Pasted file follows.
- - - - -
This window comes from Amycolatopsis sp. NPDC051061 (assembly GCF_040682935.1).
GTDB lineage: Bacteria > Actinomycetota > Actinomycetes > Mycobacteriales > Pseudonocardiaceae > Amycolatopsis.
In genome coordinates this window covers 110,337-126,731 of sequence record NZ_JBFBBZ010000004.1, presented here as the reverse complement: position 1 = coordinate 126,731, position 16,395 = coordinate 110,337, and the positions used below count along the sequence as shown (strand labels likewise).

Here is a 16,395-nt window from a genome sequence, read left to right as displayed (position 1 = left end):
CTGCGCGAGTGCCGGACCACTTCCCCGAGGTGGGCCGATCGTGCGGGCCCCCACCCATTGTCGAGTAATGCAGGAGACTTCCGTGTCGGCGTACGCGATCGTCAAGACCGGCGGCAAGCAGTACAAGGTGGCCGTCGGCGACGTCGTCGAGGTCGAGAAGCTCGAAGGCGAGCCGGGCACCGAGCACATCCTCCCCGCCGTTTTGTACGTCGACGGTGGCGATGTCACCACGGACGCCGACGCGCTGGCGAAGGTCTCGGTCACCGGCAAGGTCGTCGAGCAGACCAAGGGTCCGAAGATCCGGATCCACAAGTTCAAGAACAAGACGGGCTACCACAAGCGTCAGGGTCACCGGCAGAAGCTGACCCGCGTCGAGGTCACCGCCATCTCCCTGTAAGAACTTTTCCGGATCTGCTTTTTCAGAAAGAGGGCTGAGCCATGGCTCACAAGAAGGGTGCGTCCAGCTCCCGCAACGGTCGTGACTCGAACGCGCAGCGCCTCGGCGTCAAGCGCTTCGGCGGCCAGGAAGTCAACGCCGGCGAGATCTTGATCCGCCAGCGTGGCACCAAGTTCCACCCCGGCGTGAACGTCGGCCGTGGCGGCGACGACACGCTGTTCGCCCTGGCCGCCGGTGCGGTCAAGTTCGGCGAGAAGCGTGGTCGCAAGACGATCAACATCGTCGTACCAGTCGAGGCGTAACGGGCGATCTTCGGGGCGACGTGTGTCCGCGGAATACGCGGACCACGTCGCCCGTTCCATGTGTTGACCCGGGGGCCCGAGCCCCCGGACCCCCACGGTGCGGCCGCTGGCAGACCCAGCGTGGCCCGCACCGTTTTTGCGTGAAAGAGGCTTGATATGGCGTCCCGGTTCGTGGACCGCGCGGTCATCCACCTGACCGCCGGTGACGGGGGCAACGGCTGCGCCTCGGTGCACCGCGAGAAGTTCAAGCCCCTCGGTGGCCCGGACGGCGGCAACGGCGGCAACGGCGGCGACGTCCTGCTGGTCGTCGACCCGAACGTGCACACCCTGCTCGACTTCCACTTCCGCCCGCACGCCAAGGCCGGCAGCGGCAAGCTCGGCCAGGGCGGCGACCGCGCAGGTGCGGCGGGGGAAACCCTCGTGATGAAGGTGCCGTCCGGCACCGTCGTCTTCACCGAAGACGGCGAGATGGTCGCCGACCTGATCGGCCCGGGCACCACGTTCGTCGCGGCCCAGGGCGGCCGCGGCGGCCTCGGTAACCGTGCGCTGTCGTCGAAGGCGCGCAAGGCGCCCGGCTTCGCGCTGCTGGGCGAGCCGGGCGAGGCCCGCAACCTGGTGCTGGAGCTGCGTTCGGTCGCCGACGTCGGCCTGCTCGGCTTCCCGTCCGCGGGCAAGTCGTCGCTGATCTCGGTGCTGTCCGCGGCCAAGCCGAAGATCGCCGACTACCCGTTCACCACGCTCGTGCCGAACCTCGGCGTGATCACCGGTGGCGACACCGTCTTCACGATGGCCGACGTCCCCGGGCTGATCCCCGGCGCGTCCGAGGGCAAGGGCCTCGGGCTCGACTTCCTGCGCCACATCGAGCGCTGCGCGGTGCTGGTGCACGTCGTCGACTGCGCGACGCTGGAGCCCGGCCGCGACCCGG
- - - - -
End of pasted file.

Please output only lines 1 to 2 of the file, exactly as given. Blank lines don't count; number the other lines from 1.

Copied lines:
This window comes from Amycolatopsis sp. NPDC051061 (assembly GCF_040682935.1).
GTDB lineage: Bacteria > Actinomycetota > Actinomycetes > Mycobacteriales > Pseudonocardiaceae > Amycolatopsis.